A perennial newspaper feature near the end of each December is the Top-10 retrospective on the year.  Since this is a year ending in “9,” we’ve also seen quite a few retrospectives of the decade, like yesterday’s NYT piece by Scott Turow on the “Trials of the Decade.”  CAAFlog has only existed for a bit more than three years, so we don’t yet have a decade’s worth of perspective.  But for the second year in a row, we’re rolling out a list of the top 10 military justice stories of the year, this year as agreed to by the No Man and me.  (The No Man expressed great consternation that we were actually able to agree to the list.)

In the Air Force court-martial case of United States v. Payton, the military judge described the new Article 120 as “a prime example of what happens when legislation is influenced by what you see on Oprah and what advocacy groups propose as opposed to what is really necessary and unfortunately it makes all of our lives difficult.”  He continued, “[A]nybody who reads it would realize that Article 120 on its face is almost incomprehensible and is probably the most poorly drafted and poorly enacted Article in the UCMJ, probably in the history of the UCMJ.  If you had a hundred monkeys with a typewriter they would probably come up with something like this.”  Yet, for all its faults, Article 120 has proved remarkably resilient.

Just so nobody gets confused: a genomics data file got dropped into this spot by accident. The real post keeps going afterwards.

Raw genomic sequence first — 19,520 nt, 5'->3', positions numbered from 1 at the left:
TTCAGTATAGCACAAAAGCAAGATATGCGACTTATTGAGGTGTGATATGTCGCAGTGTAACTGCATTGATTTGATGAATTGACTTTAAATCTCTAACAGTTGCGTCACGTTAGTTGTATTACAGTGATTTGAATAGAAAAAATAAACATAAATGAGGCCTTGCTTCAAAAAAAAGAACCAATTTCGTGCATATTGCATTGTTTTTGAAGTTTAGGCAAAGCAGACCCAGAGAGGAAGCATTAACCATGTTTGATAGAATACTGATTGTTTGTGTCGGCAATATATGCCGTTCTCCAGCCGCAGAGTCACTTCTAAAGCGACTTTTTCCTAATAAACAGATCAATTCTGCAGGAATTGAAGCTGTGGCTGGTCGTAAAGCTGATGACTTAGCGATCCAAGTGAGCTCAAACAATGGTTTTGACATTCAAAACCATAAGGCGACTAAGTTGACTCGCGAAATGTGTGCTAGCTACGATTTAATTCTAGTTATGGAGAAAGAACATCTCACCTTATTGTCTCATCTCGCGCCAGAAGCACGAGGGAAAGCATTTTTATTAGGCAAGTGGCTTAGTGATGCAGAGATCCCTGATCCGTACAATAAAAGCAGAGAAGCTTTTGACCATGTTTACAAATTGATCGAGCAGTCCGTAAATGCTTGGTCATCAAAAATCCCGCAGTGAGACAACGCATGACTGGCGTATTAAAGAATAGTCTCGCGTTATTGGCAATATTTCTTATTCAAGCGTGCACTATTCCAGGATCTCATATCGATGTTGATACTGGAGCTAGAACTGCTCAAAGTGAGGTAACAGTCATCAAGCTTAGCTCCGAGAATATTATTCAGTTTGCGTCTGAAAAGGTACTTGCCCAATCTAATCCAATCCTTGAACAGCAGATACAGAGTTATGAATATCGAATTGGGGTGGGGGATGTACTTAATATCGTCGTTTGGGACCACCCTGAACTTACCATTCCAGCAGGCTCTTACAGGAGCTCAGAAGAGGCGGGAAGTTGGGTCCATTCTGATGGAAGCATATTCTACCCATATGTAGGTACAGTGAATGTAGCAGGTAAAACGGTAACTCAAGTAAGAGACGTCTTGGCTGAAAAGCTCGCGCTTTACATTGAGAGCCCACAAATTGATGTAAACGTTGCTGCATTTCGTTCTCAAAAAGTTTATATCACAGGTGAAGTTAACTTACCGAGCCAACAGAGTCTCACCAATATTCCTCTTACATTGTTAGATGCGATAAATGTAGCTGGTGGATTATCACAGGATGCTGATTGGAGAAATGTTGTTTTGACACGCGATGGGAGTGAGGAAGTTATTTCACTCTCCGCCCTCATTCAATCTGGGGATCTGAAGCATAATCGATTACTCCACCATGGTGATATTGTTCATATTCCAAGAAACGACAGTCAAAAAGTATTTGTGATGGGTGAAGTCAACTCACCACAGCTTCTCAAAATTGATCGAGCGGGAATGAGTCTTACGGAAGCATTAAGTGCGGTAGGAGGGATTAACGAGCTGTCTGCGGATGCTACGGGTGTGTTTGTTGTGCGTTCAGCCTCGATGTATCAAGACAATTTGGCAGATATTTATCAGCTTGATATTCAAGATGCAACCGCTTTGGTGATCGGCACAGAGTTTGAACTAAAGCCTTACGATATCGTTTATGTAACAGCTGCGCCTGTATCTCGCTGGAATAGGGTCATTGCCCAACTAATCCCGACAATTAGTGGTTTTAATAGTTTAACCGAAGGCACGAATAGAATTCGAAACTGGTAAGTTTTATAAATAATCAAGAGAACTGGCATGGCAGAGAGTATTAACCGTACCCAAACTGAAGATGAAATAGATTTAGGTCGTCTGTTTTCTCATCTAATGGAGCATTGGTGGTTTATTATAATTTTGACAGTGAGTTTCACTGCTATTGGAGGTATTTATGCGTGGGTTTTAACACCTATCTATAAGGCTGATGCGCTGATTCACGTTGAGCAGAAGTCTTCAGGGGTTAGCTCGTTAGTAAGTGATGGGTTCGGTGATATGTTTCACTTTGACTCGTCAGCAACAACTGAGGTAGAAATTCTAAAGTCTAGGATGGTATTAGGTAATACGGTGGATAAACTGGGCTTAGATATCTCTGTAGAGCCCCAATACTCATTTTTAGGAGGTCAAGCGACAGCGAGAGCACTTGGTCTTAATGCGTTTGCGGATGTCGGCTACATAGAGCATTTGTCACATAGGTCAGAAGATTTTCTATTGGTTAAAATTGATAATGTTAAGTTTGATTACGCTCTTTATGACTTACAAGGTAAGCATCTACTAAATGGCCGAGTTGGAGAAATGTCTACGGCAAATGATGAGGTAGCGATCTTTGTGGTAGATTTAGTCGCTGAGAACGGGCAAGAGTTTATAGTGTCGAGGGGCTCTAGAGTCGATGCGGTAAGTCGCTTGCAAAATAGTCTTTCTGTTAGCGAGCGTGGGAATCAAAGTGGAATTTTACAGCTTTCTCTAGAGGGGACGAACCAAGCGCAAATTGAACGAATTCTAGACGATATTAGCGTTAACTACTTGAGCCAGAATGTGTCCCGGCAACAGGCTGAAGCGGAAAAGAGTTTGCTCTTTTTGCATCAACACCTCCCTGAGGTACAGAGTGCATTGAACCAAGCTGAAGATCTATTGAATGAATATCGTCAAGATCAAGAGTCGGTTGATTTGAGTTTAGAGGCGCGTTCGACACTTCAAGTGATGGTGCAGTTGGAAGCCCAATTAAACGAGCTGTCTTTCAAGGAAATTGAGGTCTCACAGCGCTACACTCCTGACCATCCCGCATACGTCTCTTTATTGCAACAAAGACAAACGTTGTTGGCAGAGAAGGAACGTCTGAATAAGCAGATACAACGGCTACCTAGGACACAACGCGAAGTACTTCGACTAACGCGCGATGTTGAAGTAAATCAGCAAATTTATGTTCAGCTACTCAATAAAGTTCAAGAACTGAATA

Last year, #6 on our top-1o list was, “A military judge rules that the new Article 120 is unconstitutional.”  We noted that in the Navy court-martial case of United States v. Fairley, Judge Raymond E. Beal II held that the new Article 120 unconstitutionally shifted the burden of proof on consent to the defense.  But in May 2009, NMCCA reversed Judge Beal’s Fairley ruling in a one-line opinion, as the No Man discussed here.  And NMCCA upheld Article 120’s constitutionality in three en banc published opinions:  United States v. Neal, 67 M.J. 675 (N-M. Ct. Crim. App. 2009) (en banc); United States v. Crotchett, 67 M.J. 713 (N-M. Ct. Crim. App. 2009) (en banc); and United States v. Medina, __ M.J. ___, 2009 WL 4857364 (N-M. Ct. Crim. App. Dec. 17, 2009) (en banc). 

No doubt in an effort to definitively settle the question of the new Article 120’s constitutionality, the Judge Advocate General of the Navy certified the Neal case to CAAF.  United States v. Neal, 68 M.J. 76 (C.A.A.F. 2009).  CAAF heard oral argument, which is available here, on 21 September.  Shortly thereafter, CAAF denied review in Crotchett without prejudice.  United States v. Crotchett, __ M.J. ___, No. 09-6006/MC (C.A.A.F. Oct. 6, 2009).

Medina was particularly interesting because by the time of that decision, Judge Beal had joined NMCCA and wrote a dissent concluding that the new Article 120 is facially unconstitutional under the Due Process Clause. 

So 2009 ends with the Government having beaten back challenges to the new Article 120’s constitutionality, but with one major battle still to be resolved.  Which means that next year, the by-then not-so-new Article 120 will probably make our top-10 list for a third year in a row.  Stay tuned.

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